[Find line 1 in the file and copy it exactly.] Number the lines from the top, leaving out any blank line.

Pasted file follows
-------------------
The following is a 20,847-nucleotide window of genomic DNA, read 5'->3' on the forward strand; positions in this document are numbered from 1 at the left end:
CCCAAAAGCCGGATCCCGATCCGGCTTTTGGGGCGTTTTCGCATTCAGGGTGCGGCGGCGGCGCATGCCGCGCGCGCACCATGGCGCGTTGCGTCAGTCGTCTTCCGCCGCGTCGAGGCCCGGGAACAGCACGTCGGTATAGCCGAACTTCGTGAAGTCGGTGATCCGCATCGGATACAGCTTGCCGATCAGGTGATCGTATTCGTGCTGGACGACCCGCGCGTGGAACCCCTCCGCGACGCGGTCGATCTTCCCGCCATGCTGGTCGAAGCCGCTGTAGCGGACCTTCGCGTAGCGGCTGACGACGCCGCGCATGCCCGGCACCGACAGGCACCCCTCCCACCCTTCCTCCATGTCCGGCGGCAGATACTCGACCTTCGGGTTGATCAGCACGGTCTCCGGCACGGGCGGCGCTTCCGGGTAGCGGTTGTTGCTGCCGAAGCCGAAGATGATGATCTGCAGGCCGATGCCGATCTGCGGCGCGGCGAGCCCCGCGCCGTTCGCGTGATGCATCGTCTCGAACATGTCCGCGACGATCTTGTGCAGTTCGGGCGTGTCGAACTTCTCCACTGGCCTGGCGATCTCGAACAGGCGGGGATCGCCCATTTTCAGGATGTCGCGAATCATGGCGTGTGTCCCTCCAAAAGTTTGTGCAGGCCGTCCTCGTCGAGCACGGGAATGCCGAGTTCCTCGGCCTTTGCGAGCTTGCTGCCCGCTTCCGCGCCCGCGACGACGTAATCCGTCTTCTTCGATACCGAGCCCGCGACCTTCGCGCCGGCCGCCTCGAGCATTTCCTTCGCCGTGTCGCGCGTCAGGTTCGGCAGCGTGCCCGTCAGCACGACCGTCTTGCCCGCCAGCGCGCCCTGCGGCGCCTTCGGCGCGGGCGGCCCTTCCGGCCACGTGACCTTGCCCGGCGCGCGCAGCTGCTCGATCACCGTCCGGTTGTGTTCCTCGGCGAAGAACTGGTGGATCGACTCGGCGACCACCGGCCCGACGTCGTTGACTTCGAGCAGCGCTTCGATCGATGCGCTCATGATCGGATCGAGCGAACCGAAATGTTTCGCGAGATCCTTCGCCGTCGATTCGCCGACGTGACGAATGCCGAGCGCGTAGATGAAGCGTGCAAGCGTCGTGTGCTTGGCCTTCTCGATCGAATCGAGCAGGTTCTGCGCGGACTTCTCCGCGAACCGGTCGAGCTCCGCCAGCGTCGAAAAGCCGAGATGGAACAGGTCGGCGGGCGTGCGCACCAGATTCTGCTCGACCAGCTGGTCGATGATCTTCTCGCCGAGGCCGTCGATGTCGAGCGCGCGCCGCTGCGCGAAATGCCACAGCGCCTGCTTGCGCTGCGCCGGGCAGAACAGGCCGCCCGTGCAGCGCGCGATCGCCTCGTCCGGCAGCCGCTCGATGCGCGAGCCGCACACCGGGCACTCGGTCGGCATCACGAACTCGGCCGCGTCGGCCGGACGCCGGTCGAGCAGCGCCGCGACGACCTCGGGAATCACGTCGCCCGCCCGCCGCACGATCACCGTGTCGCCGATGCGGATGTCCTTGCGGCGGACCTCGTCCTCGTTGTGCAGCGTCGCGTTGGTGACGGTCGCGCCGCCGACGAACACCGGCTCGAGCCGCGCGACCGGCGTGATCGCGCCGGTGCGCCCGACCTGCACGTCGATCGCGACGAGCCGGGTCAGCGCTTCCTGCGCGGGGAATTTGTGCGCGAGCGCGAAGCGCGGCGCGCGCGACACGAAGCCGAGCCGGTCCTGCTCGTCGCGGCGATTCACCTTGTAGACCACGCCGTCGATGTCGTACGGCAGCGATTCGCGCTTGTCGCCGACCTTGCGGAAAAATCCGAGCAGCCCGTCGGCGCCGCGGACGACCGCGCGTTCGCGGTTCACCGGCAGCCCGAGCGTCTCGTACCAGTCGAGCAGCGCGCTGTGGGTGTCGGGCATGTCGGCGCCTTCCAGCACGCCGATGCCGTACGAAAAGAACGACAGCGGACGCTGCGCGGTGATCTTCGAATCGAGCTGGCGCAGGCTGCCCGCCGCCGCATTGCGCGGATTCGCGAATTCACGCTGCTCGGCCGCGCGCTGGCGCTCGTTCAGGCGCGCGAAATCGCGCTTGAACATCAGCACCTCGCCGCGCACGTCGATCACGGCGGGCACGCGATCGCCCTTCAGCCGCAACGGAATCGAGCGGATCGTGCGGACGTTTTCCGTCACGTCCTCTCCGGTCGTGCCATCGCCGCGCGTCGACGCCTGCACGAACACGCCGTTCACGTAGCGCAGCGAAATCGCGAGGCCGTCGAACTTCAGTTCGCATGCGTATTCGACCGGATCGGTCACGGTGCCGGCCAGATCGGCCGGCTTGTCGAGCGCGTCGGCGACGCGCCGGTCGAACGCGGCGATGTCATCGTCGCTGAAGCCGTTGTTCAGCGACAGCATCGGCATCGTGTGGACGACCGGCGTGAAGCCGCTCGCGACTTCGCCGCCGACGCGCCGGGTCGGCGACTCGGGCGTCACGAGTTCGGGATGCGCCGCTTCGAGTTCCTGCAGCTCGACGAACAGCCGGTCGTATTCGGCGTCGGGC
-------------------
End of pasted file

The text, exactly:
The following is a 20,847-nucleotide window of genomic DNA, read 5'->3' on the forward strand; positions in this document are numbered from 1 at the left end: